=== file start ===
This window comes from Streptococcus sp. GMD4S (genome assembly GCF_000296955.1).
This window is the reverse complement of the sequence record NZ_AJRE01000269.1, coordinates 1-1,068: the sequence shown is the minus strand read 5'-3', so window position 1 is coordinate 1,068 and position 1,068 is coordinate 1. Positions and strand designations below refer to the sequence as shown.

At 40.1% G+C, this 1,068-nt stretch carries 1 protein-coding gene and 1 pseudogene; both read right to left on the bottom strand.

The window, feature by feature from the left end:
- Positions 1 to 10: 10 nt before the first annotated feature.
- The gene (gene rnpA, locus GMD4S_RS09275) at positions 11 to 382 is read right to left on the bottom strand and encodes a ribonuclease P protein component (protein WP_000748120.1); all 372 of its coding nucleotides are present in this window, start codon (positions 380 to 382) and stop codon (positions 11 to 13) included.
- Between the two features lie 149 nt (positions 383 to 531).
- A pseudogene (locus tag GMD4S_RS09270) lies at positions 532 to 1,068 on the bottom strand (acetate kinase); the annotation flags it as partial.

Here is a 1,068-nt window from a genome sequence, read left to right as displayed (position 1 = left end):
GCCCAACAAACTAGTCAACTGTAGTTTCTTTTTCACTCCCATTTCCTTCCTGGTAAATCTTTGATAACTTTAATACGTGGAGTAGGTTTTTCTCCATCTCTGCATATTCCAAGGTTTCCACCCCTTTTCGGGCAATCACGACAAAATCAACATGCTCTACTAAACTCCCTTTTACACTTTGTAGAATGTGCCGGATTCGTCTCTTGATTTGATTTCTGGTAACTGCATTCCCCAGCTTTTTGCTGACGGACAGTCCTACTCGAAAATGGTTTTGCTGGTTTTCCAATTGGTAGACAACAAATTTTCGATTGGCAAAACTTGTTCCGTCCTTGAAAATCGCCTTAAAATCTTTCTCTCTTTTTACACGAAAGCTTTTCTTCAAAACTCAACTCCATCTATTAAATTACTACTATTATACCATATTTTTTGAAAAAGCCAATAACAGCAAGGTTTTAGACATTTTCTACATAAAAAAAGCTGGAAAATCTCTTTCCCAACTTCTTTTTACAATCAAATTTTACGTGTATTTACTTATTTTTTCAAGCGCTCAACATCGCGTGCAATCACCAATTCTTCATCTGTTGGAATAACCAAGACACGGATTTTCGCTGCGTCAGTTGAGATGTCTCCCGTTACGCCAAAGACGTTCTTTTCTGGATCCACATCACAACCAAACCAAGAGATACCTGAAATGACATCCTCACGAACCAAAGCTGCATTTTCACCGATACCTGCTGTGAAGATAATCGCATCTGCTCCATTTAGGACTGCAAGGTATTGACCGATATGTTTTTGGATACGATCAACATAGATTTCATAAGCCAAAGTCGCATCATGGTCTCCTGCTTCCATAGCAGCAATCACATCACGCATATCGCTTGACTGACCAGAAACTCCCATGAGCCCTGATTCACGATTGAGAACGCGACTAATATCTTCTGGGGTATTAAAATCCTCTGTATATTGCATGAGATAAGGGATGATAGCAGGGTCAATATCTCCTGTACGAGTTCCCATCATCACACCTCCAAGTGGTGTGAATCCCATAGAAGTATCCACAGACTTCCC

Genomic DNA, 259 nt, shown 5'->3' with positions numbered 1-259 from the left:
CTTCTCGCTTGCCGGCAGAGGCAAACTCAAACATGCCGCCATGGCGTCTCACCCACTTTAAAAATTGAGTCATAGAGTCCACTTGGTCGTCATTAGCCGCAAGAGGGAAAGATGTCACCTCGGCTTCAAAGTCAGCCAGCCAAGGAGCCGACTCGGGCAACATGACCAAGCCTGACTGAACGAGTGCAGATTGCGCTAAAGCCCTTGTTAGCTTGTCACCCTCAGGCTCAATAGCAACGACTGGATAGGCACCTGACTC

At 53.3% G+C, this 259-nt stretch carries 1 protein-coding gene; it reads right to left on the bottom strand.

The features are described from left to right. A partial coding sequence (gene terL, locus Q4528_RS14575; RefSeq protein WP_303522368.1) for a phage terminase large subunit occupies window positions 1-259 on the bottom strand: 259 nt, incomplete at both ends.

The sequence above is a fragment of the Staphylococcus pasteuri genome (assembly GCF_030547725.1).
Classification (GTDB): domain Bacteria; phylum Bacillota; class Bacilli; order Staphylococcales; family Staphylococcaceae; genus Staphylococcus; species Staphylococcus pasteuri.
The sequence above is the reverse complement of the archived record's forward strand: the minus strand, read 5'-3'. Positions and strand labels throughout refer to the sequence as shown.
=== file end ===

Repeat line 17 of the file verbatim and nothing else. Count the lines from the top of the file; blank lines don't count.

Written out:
The sequence above is the reverse complement of the archived record's forward strand: the minus strand, read 5'-3'. Positions and strand labels throughout refer to the sequence as shown.